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Monday, September 27, 2021

BMC to inaugurate waste-to-energy plant near Haji Ali

The plant, developed on an abandoned plot at Keshvrao Khade road near Haji Ali circle spread over 2,000 square feet, can generate 80 to 110 cubic meters of gas per day and 125 to 250 units of electricity per metric tonne of waste.

Written by Sanjana Bhalerao | Mumbai |
September 2, 2021 6:10:54 pm
BMC, waste plantThe civic body said the plant is backed by the central government’s biotechnology department and operates on zero waste, zero emission concept. (File)

The Brihanmumbai Municipal Corporation (BMC) will on Friday inaugurate one of the first small-scale and localised waste-to-energy plants near Haji Ali. It can process 2 metric tonnes or 2,000 kg of wet waste per day.

The plant, developed on an abandoned plot at Keshvrao Khade road near Haji Ali circle spread over 2,000 square feet, can generate 80 to 110 cubic meters of gas per day and 125 to 250 units of electricity per metric tonne of waste. Biodegradable kitchen waste like fruit/vegetable peels, tea leaves, coffee powder, egg shells, meat and bones, food scraps, leaves and flowers, which can be composted, is categorised as wet waste.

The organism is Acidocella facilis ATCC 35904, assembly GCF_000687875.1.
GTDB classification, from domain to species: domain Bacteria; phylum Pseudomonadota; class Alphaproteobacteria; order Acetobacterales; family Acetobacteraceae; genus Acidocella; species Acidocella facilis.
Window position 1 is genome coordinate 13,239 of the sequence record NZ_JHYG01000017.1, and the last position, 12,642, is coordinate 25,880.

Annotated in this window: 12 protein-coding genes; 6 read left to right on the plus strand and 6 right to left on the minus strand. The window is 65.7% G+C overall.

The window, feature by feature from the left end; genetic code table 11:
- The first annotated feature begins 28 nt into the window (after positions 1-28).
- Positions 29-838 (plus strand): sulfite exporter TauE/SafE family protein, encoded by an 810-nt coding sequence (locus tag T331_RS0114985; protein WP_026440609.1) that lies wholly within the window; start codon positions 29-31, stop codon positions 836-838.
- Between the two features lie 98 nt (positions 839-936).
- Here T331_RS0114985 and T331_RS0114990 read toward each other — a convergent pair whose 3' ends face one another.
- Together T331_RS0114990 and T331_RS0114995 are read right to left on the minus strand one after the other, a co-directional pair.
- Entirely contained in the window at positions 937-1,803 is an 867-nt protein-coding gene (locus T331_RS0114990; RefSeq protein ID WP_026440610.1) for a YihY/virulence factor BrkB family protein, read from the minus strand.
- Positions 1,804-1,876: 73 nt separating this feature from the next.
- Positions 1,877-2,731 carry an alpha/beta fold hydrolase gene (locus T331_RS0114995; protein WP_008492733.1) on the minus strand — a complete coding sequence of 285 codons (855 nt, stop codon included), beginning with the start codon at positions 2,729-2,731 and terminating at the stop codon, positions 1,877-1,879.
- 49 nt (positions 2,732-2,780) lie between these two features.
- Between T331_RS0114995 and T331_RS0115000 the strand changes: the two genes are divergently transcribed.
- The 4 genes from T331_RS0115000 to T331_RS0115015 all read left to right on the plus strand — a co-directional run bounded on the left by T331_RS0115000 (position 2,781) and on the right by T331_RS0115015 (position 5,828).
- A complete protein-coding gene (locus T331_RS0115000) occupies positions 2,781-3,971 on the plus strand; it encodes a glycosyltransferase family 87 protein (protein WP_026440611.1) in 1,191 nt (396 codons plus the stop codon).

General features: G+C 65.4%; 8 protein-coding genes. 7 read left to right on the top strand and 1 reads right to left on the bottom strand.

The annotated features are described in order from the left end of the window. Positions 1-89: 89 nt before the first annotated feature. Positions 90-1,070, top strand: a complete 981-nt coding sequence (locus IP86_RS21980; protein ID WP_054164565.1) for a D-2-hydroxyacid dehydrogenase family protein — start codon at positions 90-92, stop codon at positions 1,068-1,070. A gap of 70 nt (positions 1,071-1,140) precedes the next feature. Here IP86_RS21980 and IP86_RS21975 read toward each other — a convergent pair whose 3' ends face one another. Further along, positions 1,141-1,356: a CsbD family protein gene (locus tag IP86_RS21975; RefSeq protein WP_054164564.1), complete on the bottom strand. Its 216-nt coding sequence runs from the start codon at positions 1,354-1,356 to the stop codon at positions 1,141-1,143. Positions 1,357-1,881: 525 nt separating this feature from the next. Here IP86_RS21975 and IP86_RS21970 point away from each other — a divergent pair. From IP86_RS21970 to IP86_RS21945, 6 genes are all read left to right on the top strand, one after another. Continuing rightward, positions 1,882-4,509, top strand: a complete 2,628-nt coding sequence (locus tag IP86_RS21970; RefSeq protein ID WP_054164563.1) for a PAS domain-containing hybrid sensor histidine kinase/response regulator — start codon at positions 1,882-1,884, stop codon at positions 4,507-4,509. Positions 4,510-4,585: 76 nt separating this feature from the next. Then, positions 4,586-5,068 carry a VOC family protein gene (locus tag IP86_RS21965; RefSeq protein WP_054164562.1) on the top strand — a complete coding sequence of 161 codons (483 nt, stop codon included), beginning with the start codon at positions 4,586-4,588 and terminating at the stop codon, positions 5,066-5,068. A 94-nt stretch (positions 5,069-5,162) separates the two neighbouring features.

Assistant Municipal Commissioner of D ward Prashant Gaikwad said, “The idea is to collect wet waste from the ward, especially from restaurants and eateries, which will reduce BMC’s load to transport it to the dumping ground. The energy generated will be used for street lighting of the area and lighting of a nearby garden.”

The civic body said the plant is backed by the central government’s biotechnology department and operates on zero waste, zero emission concept. The plan will require 45 units of electricity and 2000 litres of water per day to process 2000 kg of wet waste.

The city generates about 7,500 metric tonnes of waste daily, of which 70 per cent is wet waste. The civic body has reduced around 1,000 metric tonnes of garbage over the past couple of years by introducing measures such as compulsory processing of waste by bulk generators, establishments generating more than 100 kg waste daily on their premises, and segregation of wet and dry waste. Out of 3,300 bulk generators, half of them are flouting the rule despite several notices, said the BMC.

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